Student Spotlight: Yael Wiesel, LLM ’22

Yael Wiesel LLM ’22

NYU Law Dean's Graduate Award

What is your favorite part about being an LLM student at NYU Law?
I recently described my experience at NYU to a friend as equivalent to that of a child in a candy store (not to mention what it feels like to be living in New York City). The wide array of fascinating courses and learning opportunities, world-leading professors, and inspiring classmates constantly excites me. It really gives me freedom to tailor my studies to my interests and goals. 
Describe your experience in the Global Justice Clinic.
The Global Justice Clinic (GJC) combines hands-on human rights work with academic and introspective evaluation of this practice. A key guidepost in the fieldwork and classroom alike is to center the lived experiences, knowledge, and worldviews of directly impacted communities. My fieldwork project was to be a student advocate in the Jailhouse Lawyers Initiative (JLI). Jailhouse lawyers are incarcerated individuals who engage in legal work from behind bars to help themselves and others with their legal needs. JLI's mission is to support jailhouse lawyers by giving them tools to know, use, and shape the laws that affect their lives, and help them become agents of empowerment within their communities. One of our main projects was to develop, in collaboration with formerly incarcerated jailhouse lawyers, a curriculum on legal subjects and skills that will be taught in prisons nationwide. Another interesting project involved correspondence with incarcerated people to identify their challenges (such as inadequate law libraries or staff retaliation) and start building systems and capacity to address them effectively. These projects were only part of what we did during my one semester at JLI, which explains why it was such a significant learning experience for me. 

How has your experience in the Global Justice Clinic shaped your career aspirations?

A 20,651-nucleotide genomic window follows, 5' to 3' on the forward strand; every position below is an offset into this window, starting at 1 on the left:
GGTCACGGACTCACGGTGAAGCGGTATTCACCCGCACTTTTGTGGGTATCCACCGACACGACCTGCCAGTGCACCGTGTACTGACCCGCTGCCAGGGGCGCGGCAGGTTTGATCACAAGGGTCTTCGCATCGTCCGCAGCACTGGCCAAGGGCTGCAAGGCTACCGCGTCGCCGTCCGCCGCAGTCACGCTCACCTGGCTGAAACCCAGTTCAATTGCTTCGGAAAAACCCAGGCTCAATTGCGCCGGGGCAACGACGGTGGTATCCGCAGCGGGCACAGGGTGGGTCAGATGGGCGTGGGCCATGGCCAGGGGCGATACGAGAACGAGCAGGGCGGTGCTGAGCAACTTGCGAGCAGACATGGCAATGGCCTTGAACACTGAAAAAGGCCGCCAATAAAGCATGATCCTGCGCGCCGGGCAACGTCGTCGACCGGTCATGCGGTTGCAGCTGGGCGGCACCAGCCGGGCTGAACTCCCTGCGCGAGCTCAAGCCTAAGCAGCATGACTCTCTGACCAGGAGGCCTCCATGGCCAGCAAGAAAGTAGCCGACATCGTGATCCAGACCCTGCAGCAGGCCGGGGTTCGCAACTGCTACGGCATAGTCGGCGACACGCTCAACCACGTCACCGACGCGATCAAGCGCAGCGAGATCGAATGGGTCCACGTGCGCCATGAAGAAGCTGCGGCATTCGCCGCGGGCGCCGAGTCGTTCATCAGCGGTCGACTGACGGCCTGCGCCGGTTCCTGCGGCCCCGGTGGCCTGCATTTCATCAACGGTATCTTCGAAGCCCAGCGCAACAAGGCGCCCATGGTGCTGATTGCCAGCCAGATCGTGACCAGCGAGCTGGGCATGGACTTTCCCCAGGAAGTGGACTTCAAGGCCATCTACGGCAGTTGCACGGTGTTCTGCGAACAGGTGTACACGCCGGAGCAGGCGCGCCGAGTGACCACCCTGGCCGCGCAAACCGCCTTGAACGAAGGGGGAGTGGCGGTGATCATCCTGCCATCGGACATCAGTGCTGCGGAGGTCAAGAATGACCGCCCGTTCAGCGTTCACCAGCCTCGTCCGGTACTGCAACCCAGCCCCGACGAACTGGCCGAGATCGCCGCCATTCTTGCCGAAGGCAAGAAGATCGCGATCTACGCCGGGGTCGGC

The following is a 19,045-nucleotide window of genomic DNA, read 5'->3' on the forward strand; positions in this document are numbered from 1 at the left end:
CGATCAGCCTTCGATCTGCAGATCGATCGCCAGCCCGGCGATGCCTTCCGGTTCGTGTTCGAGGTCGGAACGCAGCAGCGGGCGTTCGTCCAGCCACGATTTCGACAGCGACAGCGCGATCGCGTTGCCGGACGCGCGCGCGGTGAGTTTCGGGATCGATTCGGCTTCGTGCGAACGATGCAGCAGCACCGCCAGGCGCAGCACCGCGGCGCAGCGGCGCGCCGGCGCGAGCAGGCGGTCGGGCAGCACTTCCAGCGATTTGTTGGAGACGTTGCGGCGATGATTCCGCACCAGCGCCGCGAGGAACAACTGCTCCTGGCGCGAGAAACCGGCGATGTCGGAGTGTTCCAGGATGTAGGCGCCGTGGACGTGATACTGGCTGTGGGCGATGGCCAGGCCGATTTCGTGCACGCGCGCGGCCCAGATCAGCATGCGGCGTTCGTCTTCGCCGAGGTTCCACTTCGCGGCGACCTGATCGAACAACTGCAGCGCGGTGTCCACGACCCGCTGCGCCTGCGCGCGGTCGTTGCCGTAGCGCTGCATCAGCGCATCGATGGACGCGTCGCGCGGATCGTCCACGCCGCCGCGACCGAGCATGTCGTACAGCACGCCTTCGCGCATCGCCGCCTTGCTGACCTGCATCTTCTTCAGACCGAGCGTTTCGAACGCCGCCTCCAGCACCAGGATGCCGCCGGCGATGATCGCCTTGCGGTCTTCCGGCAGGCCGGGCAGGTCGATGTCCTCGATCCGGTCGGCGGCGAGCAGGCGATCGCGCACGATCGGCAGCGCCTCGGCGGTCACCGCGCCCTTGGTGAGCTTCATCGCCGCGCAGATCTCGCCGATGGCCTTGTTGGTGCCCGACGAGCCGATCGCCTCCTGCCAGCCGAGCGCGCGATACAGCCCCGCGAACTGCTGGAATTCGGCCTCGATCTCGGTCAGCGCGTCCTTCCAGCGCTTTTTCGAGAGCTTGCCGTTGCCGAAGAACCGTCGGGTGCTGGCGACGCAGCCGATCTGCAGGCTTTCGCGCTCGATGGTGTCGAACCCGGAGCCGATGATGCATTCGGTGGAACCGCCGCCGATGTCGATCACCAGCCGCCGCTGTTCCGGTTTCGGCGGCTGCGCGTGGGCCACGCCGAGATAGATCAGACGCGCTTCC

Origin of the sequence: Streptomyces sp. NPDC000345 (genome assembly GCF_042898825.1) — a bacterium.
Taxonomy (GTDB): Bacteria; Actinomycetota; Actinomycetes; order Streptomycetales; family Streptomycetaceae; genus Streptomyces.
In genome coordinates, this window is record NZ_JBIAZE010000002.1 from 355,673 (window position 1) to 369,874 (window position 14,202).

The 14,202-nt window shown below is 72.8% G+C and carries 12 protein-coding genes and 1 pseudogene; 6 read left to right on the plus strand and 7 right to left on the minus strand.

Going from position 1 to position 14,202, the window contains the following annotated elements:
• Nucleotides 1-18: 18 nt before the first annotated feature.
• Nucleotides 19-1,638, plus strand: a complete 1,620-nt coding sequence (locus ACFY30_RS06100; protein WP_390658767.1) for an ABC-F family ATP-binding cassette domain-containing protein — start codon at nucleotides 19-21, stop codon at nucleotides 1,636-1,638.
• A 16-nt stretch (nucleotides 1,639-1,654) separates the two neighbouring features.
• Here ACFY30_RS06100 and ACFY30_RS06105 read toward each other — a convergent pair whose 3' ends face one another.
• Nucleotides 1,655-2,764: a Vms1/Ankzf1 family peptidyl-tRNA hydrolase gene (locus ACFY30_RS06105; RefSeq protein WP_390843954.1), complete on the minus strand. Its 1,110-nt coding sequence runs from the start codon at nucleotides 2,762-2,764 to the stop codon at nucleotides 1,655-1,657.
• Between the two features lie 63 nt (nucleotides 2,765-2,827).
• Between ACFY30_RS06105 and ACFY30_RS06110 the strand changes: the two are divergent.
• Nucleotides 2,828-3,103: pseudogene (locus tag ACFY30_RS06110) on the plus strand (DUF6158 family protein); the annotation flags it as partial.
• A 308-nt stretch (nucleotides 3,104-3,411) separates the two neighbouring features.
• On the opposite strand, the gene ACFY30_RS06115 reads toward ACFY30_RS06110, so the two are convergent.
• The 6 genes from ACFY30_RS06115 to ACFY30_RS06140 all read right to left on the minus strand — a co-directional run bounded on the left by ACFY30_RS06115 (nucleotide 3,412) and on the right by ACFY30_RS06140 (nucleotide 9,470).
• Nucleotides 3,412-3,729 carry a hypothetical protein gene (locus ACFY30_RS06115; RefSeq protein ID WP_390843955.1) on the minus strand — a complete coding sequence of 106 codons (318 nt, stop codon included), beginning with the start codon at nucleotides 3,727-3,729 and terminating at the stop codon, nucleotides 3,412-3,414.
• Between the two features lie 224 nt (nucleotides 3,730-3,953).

I have long aspired to work as a public interest lawyer in the sphere of poverty and socioeconomic justice. It was always clear to me that this path cannot be pursued from the ivory tower, but I lacked a clear framework or model to guide me. My experience at GJC and JLI familiarized me with the concept of legal empowerment, which became very central to my professional identity. Working with amazing leaders and legal practitioners who have no formal training in the law, I realized the emancipatory and transformative power of making the law everyone’s business. I came to understand that in my future practice as a public interest lawyer, I should not seek to change the world; but rather to lend my knowledge, power, and privilege to the powerless and work with them to further the change they want to see in the world. 

What’s the last book you read and loved?
With no hesitation — "Lost Children Archive" by Valeria Luiselli. It deals with complex issues such as immigration and colonialism, but instead of the harsh, political, and righteous tone that is sometimes used in such contexts, Luiselli provides a humane, personal, and compassionate perspective on these injustices. I don't want to disclose too much, so I will just say that you can expect a beautiful and heartbreaking journey with this book.